Now, let’s put all this ranting into context. My island integration was not perfect. At the end of the day, I am still an American and I stepped in it more than once in my early, formative months on this rock. I have also been known, after a few too many cocktails, to occasionally lapse back into the stereotype of the loud American. Just ask my British husband.
But the silver lining is you can learn from my early missteps.
I offer these cautionary tales to help you avoid some of my mistakes (and the egregious mistakes of others I’ve observed). Because, at the end of the day, if you’re going to move to the islands anyway, let’s at least set you up to enjoy a successful immersion into the local community. Even better, you will be an ambassador for reducing the stereotype the rest of the world has about us Americans. And if you choose Bonaire, perhaps we can even get together for drinks some time. Let’s just not get too loud. You know how we Americans can get, especially when alcohol is involved.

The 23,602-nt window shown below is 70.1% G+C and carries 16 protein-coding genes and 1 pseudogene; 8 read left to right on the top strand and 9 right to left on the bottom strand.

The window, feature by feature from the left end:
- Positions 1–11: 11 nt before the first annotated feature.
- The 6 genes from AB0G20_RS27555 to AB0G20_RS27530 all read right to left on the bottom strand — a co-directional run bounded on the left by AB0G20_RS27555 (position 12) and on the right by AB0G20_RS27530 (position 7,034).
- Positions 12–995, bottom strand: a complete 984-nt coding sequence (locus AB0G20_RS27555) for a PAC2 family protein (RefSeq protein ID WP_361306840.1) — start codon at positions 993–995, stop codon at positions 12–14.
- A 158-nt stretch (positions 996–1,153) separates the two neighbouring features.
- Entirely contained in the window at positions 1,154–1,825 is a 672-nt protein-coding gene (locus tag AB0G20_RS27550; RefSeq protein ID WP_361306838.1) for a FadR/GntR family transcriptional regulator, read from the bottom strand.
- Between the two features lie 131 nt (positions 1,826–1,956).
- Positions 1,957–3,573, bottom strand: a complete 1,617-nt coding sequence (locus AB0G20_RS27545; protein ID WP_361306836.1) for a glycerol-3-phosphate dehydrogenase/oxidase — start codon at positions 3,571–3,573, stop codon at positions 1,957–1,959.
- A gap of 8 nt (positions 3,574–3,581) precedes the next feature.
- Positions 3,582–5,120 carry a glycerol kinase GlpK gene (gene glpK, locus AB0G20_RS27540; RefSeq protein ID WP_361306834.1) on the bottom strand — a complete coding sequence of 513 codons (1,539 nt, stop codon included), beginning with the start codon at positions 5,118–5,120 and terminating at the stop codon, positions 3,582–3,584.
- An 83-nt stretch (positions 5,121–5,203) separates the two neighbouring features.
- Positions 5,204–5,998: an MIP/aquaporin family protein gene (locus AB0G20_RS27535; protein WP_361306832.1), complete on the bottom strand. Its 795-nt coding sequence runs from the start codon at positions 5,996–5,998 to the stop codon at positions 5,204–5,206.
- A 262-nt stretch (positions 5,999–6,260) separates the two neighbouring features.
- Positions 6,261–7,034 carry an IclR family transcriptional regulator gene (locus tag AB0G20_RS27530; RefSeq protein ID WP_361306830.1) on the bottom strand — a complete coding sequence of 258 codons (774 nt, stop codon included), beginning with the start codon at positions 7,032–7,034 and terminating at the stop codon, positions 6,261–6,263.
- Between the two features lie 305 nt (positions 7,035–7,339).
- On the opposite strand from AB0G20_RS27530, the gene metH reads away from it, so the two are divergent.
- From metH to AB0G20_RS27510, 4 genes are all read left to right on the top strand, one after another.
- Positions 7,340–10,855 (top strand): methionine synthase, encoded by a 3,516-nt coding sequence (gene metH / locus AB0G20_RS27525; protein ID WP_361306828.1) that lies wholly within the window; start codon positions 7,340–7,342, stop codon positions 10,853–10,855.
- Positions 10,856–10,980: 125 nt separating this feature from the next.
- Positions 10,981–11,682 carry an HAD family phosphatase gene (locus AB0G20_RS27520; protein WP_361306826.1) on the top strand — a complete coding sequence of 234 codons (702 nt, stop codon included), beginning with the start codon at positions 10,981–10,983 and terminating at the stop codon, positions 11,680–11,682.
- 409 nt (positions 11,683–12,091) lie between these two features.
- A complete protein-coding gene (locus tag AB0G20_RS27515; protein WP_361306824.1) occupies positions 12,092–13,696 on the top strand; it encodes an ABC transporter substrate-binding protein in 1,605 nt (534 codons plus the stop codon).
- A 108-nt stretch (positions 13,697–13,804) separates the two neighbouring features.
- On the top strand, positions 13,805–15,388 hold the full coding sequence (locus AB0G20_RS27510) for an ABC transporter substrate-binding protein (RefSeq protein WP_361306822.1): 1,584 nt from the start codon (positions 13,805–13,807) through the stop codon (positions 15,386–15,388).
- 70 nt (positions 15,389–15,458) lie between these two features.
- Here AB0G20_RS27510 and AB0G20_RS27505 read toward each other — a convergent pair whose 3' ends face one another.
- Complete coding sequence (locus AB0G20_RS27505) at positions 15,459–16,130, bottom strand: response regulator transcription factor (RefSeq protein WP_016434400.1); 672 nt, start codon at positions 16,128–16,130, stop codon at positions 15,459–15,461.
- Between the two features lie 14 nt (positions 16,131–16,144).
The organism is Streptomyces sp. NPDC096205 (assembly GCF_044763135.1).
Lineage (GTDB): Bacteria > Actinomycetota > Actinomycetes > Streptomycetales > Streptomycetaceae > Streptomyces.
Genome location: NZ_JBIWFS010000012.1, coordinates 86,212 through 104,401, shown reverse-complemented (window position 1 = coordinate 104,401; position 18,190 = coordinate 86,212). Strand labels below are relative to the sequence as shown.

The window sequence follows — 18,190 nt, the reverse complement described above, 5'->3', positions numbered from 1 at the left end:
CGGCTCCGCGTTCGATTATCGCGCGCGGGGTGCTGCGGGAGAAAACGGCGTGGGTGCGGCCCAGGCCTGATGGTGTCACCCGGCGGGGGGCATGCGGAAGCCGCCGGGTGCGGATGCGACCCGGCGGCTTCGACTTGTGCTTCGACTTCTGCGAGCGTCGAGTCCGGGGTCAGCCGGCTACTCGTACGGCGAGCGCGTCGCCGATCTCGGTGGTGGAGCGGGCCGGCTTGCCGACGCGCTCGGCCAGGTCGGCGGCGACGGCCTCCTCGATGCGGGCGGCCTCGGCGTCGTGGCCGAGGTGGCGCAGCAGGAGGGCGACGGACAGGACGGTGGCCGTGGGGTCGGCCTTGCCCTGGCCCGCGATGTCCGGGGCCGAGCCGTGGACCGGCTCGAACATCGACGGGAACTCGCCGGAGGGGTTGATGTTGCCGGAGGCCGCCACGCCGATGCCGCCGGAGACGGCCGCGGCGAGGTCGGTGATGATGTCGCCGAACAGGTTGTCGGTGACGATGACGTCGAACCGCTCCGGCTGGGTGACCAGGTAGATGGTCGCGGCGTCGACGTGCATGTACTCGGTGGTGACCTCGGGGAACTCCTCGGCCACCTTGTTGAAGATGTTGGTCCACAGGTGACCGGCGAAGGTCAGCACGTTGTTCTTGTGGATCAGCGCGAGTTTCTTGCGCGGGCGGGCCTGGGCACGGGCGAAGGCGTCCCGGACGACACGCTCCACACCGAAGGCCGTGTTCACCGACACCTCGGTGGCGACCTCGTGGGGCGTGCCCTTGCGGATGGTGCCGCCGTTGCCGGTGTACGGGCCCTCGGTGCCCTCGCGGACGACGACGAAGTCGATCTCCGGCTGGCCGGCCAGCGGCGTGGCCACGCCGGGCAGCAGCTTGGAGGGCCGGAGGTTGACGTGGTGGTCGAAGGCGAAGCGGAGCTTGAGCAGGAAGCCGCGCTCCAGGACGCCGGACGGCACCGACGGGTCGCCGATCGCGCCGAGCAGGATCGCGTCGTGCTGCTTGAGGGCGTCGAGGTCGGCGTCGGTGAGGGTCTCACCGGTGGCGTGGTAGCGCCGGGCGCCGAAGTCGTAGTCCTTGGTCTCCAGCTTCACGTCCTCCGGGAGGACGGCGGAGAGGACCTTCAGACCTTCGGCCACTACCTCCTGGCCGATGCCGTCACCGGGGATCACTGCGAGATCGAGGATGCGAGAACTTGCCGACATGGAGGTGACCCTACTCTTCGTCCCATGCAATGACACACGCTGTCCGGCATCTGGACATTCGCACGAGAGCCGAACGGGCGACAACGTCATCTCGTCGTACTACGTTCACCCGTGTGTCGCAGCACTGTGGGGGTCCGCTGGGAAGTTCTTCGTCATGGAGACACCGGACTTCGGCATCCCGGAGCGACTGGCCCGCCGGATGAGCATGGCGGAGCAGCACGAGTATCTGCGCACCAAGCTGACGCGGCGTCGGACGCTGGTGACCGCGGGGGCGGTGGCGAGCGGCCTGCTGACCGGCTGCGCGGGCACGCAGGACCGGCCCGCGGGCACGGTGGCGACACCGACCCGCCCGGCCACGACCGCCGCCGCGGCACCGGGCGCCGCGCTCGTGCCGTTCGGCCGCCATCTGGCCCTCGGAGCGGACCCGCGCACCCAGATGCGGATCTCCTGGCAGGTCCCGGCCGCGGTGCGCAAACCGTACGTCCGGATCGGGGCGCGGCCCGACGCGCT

Now, I’m sure there are a few other things you should leave at home when you move to the tropics. This list was not meant to be an exhaustive resource, by any means.
But one last thought. I’d suggest you be super judicious in what you bring (or have delivered after you get here). If you don’t absolutely need it, leave it behind or skip it altogether. After all, on any island there is a finite amount of space where unwanted items can be discarded. So the less you import, the better off the local landfill will be. I mean, those Amazon shipping boxes and packing materials have to end up somewhere, don’t they?
Got questions? Want to know more about island life? Thinking about making a big life change (whether that includes an island or not)? I’d love to hear from you. Check out this post or send your thoughts to email@example.com and let’s connect.